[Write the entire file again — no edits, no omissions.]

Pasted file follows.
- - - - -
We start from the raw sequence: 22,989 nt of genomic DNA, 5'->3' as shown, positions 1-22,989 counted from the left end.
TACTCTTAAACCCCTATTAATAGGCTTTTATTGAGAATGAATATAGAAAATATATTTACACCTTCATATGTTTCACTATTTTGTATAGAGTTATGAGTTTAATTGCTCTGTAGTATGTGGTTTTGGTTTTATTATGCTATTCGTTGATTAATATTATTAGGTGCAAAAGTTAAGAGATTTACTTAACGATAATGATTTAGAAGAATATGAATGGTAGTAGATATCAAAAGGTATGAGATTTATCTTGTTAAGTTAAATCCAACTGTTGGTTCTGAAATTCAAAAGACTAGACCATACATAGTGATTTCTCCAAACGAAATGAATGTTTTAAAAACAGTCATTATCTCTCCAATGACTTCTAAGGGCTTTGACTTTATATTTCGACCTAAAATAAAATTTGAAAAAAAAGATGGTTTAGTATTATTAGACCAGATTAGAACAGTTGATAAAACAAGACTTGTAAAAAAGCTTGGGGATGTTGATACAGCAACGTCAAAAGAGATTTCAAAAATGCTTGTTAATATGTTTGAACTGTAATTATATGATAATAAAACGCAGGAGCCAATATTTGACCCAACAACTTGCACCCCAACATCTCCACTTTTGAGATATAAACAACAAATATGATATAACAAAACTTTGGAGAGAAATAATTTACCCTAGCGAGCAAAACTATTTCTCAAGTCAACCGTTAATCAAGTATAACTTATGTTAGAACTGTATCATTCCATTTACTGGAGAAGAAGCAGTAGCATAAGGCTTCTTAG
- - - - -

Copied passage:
We start from the raw sequence: 22,989 nt of genomic DNA, 5'->3' as shown, positions 1-22,989 counted from the left end.
TACTCTTAAACCCCTATTAATAGGCTTTTATTGAGAATGAATATAGAAAATATATTTACACCTTCATATGTTTCACTATTTTGTATAGAGTTATGAGTTTAATTGCTCTGTAGTATGTGGTTTTGGTTTTATTATGCTATTCGTTGATTAATATTATTAGGTGCAAAAGTTAAGAGATTTACTTAACGATAATGATTTAGAAGAATATGAATGGTAGTAGATATCAAAAGGTATGAGATTTATCTTGTTAAGTTAAATCCAACTGTTGGTTCTGAAATTCAAAAGACTAGACCATACATAGTGATTTCTCCAAACGAAATGAATGTTTTAAAAACAGTCATTATCTCTCCAATGACTTCTAAGGGCTTTGACTTTATATTTCGACCTAAAATAAAATTTGAAAAAAAAGATGGTTTAGTATTATTAGACCAGATTAGAACAGTTGATAAAACAAGACTTGTAAAAAAGCTTGGGGATGTTGATACAGCAACGTCAAAAGAGATTTCAAAAATGCTTGTTAATATGTTTGAACTGTAATTATATGATAATAAAACGCAGGAGCCAATATTTGACCCAACAACTTGCACCCCAACATCTCCACTTTTGAGATATAAACAACAAATATGATATAACAAAACTTTGGAGAGAAATAATTTACCCTAGCGAGCAAAACTATTTCTCAAGTCAACCGTTAATCAAGTATAACTTATGTTAGAACTGTATCATTCCATTTACTGGAGAAGAAGCAGTAGCATAAGGCTTCTTAG